Biodiversity Loss, Animal Trafficking

by jbeach on February 9, 2015 - 9:11am

The objective of this blog is to address and provide a current discussion on animal trafficking and how it is impacting biodiversity.  The theme of biodiversity loss is not only impacted by animal trafficking, but also due to: habitat loss, overhunting/fishing, spread of disease, and the introduction of non-native species (which have with the potential to become invasive).

Before we can begin a conversation about biodiversity loss it is important to try to attempt to understand how many organisms have been discovered at the species level. While this answer may be controversial; it is an attempt to grasp what we think we know. According to the paper titled “How Many Species Are There on Earth and in the Ocean” (Adl et al. 2011), it is predicted that ~8.7 million (+/- 1.3 million) eukaryotic species exist globally, of which ~2.2 million (+/- 0.18 million) are marine, with 86% of existing species on earth and 91% of species located in the oceans still await description. This in itself presents a problem, because perhaps we are losing species too fast for them to be discovered. This could be due to influences beyond the scope of the topic of this blog such as: climate change, pollution, and ocean acidification to name a few. The next blog post will seek to explore what areas in the world are most impacted by animal trafficking; what animals are being imported or exported and from where, along with some of the consequencies or concerns reguarding this issue.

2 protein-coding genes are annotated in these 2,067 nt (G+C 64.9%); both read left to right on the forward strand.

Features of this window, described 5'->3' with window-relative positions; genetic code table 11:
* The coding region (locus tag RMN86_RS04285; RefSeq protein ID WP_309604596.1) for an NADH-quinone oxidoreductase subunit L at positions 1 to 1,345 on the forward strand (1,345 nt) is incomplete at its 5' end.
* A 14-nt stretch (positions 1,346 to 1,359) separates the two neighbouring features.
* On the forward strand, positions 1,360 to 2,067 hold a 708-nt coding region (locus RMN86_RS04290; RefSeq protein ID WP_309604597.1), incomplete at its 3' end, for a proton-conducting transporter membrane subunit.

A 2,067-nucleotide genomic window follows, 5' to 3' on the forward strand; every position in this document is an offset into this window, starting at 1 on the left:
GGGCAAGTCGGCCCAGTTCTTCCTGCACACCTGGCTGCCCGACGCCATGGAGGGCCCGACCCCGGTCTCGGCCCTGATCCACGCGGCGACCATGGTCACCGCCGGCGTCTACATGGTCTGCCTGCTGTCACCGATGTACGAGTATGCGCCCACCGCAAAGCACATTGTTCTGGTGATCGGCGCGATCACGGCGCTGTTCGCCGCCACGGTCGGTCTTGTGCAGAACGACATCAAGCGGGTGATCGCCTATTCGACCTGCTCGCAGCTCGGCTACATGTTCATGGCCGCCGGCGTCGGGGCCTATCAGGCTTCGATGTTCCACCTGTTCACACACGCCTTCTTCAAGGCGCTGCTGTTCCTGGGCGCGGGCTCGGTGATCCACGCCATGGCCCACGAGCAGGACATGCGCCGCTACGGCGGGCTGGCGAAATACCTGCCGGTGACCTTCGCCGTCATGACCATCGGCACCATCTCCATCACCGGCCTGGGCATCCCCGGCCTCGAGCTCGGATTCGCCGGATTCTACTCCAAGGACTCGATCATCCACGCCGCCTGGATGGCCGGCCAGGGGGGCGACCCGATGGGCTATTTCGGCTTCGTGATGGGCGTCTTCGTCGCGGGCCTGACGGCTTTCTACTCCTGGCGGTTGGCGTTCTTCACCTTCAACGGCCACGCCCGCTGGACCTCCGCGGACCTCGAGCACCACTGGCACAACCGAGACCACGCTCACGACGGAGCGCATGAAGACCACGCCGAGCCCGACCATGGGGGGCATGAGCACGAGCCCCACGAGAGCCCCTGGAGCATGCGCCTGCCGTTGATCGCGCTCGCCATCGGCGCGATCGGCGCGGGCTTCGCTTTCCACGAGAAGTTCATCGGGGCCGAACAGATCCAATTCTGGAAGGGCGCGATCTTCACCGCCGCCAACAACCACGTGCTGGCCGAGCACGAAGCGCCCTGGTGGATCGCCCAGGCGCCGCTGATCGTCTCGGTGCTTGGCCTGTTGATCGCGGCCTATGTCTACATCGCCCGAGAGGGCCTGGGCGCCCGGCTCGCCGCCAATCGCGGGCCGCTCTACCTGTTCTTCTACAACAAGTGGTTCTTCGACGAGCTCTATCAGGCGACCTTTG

Adl S, Cora, A.G.B. Simpson, D.P. Tittensor, B. Worm. 2011. How Many Species Are there on Earth and in the Ocean? PLoS Biol 9(8): e1001127.

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